Synchronization Explained - National Instruments
This dating method is also known as “Archaeological Dating” or “Historical Chronology”. The various methods of relative dating are;. 1. Synchronism. Dec 22, In synchronization studies to date, the action of each individual is mathematically A synchronization method for node transmission time was. Dating and synchronizing paleoclimatic records over the last interglacial to the synchronization of climate records . method has limitations when considering.
So far, there has been considerable research attention on the working principles behind synchronization phenomena in nature and, as a result, various models and theoretical investigation have been developed to apply synchronization principles to various mobile communication systems. In this article, we present an exploration of synchronization phenomena in nature.
Some representative models on synchronization are investigated and its working principles are analyzed. In addition, we survey some key applications inspired by synchronization principles for the future mobile communication systems.
The characteristics and limitations of the applications inspired by synchronization in nature are evaluated in the context of the use of nature-inspired technologies. Finally, we provide the discussion of further research challenges for developing the advanced application of natural synchronization phenomena in the future mobile communication systems.
Introduction The inclination of living entities, ranging from animals to humans, to synchronize with each other is the most common tendency in the universe [ 1 ]. Thousands of fireflies synchronously illuminate, while geese fly at the same speed in formation. Applause at concert halls merges to produce a harmonized sound in time, and the menstrual periods of women who closely interact for a long time also synchronize.
Thousands of cardiac pacemaker cells in the heart fire in synchronization to sustain life. Inanimate objects, such as particles and planets, synchronize as well.
Laser beams are created when trillions of atoms oscillating in sync emit photons of the same phase and frequency. Moreover, only one side of the moon can be viewed because the orbital and rotational periods of the moon are synchronized by the gravitational pull between the earth and moon. As shown in the above examples, synchronization occurs with both conscious living organisms and inanimate objects without consciousness.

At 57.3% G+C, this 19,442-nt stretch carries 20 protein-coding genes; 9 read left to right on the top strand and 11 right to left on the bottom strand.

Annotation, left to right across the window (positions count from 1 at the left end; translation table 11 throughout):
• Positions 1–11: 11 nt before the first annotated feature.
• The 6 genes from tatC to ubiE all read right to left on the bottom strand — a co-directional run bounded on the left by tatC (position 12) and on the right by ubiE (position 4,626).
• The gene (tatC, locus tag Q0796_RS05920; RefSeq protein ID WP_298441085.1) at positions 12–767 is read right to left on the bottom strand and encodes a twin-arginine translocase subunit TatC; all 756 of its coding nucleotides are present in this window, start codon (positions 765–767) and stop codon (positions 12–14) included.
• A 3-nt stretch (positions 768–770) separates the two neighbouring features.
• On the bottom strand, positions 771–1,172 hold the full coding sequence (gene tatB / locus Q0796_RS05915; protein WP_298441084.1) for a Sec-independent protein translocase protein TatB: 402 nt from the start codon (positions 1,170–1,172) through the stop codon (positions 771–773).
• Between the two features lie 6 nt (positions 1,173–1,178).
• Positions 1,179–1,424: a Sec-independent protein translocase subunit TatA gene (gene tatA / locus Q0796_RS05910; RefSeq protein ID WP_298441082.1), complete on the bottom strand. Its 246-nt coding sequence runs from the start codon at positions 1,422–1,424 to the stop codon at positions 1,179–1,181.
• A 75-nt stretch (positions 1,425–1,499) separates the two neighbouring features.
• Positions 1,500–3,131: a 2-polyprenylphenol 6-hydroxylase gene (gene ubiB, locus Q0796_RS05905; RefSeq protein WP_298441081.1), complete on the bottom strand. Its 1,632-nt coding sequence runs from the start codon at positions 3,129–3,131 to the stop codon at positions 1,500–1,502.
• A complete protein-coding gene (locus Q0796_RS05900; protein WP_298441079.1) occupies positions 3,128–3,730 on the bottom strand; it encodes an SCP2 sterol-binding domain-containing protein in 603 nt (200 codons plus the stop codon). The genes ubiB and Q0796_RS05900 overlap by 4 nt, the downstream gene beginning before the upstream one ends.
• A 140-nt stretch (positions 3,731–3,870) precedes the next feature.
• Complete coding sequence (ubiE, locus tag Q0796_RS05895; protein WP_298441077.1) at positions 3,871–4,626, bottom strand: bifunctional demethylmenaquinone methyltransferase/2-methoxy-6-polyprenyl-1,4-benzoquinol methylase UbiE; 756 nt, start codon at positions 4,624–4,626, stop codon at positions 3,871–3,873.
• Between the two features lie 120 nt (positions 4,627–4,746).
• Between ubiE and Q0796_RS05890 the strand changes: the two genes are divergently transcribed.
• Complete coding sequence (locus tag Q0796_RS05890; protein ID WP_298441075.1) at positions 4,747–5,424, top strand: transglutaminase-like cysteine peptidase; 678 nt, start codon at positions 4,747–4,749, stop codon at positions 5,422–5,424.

A key aspect of this phenomenon is that it does not involve a leader who directs the behavior, nor does it require the obtaining of clues from the surrounding environment. Rather, the entities synchronize in a certain rhythm. Fireflies, flocks of birds, schools of fish, and pacemaker cells are all modeled as populations of oscillators [ 3 ]. An oscillator is an entity that continues to repeat itself in a regular time interval. If more than one oscillator influences another oscillator through a physical or chemical process, they are considered to be connected.
Fireflies communicate through light, birds in a flock identify their respective position using their sight, and pacemaker cells transmit electric currents to each other. Reference Clock Synchronization To understand how reference clock synchronization works for oversample clock timed devices, you need to know about the timing and synchronization circuitry on these devices. The delta-sigma ADCs used on these devices require a free-running oversample clock to drive their ADC conversion process.
The ADC produces a new sample after a certain number of oversample clock periods have elapsed.
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The number of clock periods required to produce a new sample is called the oversample rate. Diagram of Oversample Clock Timed Devices To offer users flexibility in choosing their sample rates, these devices feature agile direct digital synthesis DDS clock generator circuitry that can generate the required ADC oversample clock for a wide range of desired sampling rates.
Reference clock synchronization for these devices works in two stages: Reset the DDS clock generator, clock divider, and ADCs on all the devices such that the sample clocks on all the devices are synchronized.